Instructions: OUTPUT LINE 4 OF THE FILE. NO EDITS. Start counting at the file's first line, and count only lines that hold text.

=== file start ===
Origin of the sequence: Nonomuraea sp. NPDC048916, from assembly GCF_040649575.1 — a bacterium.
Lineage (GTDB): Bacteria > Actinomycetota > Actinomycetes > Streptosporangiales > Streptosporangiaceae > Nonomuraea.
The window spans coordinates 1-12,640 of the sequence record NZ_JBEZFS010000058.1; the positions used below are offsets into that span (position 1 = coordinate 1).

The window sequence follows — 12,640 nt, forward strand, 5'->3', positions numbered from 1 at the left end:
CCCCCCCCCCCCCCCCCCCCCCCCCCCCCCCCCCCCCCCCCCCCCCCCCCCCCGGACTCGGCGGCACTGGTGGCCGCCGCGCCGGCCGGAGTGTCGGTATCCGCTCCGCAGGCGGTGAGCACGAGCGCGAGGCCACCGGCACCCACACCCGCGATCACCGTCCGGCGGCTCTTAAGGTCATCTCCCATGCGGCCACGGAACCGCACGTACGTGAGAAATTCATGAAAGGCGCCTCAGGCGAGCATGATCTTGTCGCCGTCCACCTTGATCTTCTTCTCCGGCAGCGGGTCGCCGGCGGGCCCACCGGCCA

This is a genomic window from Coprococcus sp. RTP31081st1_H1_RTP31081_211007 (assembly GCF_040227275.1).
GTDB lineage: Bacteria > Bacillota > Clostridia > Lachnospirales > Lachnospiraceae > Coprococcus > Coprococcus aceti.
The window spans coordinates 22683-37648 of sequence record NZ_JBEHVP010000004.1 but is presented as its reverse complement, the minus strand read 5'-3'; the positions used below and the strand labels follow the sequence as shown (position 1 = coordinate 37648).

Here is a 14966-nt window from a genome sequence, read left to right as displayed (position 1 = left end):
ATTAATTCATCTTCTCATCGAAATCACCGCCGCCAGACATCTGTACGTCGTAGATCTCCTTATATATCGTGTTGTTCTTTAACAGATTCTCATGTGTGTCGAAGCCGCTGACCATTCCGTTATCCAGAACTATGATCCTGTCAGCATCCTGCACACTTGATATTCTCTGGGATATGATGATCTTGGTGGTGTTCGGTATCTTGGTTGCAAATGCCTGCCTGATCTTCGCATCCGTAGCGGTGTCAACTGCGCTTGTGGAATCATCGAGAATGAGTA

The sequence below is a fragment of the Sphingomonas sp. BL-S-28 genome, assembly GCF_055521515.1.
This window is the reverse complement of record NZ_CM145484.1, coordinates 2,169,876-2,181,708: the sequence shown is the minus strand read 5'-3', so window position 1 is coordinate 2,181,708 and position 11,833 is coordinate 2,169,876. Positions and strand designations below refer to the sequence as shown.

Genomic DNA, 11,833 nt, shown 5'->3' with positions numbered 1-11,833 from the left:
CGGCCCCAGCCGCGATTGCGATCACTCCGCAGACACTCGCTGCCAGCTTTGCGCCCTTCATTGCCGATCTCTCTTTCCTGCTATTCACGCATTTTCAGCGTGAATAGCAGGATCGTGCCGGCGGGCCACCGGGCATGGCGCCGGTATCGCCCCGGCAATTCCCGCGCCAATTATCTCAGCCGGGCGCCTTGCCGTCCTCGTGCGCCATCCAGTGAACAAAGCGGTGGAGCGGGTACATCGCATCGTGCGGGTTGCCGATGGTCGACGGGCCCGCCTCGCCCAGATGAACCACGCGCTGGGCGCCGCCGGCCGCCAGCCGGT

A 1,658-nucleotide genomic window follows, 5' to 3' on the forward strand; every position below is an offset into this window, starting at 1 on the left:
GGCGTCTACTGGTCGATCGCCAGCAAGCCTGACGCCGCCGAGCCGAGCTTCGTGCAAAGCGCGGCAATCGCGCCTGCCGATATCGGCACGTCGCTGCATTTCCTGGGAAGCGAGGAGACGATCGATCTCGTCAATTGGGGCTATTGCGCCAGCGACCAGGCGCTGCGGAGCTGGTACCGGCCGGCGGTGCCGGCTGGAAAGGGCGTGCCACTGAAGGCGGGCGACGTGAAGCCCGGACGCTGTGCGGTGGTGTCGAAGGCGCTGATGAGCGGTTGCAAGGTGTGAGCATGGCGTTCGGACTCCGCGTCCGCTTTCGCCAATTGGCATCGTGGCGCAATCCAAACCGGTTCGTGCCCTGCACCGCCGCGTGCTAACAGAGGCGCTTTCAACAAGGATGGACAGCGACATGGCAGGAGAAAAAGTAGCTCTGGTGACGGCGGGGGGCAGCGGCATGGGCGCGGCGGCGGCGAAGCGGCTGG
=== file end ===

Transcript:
The window sequence follows — 12,640 nt, forward strand, 5'->3', positions numbered from 1 at the left end: